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LIKE FATHER LIKE SON? (article first published : 2006-12-15)

Opening at the Durban Art Gallery on November 23 is Like Father Like Son?, the official travelling exhibition of Churchill Madikida, the Standard Bank Young Artist for Visual Art 2006. The award entails a solo exhibition of his new work, which opened at the National Arts Festival in Grahamstown in June 2006 and thereafter travels to major centres throughout South Africa.

Churchill Madikida grew up without a biological father, and his exhibition sets out to explore what happens to sons who grow up without their fathers.

It is widely acknowledged that children need structure, security, stability and attachment to develop and flourish. But modern society presents many challenges to the environments of children through occurrences such as high divorce rates, new family structures, increased mobility, women's liberation, and poverty.

Fathers are cited more than mothers in issues such as psychological maladjustment, substance abuse, depression and behavioural problems, according to research done by Ronald Rohner, director of the Centre for the Study of Parental Acceptance and Rejection in the School of Family Studies at the University of Connecticut, and his colleague Robert Veneziano. They also found that a father's love helps prevent the development of these problems and can also contribute to a child's good physical health.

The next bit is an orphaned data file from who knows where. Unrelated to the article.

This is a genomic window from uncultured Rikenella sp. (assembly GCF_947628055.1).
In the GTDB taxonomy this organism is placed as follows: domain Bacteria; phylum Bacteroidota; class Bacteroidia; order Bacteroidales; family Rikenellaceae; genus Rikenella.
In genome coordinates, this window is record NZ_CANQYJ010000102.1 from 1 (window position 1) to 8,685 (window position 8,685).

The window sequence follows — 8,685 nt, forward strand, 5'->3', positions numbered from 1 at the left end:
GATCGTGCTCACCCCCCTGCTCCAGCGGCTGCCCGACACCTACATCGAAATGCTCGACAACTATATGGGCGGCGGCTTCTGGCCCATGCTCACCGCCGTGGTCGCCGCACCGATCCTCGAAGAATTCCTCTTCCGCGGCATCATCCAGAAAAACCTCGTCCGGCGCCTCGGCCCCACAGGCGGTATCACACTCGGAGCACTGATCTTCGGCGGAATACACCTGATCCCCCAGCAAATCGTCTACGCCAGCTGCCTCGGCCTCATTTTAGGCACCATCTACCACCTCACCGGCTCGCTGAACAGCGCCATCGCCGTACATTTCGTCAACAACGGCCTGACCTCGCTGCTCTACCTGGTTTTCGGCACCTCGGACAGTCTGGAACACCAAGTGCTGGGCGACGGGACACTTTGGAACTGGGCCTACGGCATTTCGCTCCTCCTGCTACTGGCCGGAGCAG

Drawing from his own personal experience, the works on this exhibition engage with Madikida’s complex family history. Like Father Like Son? explores the differences and commonalities with members of Madikida’s family and especially his father who he recently met for the first time in 32 years. The artworks provide an insight into how growing up without his biological father may have shaped his sense of being, his relationships and even perhaps his perception of the world.

He attempts to share his struggles in trying to understand and overcome growing up without a biological father. For Madikida, this process includes dealing and acknowledging shortcomings and wrongs of the past and mostly offering forgiveness and moving forward.

Like Father Like Son? runs at the Durban Art Gallery until January 27.




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